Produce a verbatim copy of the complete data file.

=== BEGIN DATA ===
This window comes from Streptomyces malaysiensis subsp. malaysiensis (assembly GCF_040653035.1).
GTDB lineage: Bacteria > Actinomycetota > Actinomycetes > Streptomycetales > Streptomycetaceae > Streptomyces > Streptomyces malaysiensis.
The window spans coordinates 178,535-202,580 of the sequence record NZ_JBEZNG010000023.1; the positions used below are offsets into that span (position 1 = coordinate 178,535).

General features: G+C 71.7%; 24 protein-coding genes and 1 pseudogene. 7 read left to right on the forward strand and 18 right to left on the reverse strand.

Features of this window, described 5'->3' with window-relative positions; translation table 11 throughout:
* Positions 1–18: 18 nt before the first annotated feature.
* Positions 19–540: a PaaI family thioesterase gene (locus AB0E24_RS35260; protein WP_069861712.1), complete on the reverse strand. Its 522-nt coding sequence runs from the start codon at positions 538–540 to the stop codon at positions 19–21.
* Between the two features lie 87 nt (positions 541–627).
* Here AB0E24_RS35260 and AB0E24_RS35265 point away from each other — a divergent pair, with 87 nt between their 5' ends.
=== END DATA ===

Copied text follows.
This window comes from Streptomyces malaysiensis subsp. malaysiensis (assembly GCF_040653035.1).
GTDB lineage: Bacteria > Actinomycetota > Actinomycetes > Streptomycetales > Streptomycetaceae > Streptomyces > Streptomyces malaysiensis.
The window spans coordinates 178,535-202,580 of the sequence record NZ_JBEZNG010000023.1; the positions used below are offsets into that span (position 1 = coordinate 178,535).

General features: G+C 71.7%; 24 protein-coding genes and 1 pseudogene. 7 read left to right on the forward strand and 18 right to left on the reverse strand.

Features of this window, described 5'->3' with window-relative positions; translation table 11 throughout:
* Positions 1–18: 18 nt before the first annotated feature.
* Positions 19–540: a PaaI family thioesterase gene (locus AB0E24_RS35260; protein WP_069861712.1), complete on the reverse strand. Its 522-nt coding sequence runs from the start codon at positions 538–540 to the stop codon at positions 19–21.
* Between the two features lie 87 nt (positions 541–627).
* Here AB0E24_RS35260 and AB0E24_RS35265 point away from each other — a divergent pair, with 87 nt between their 5' ends.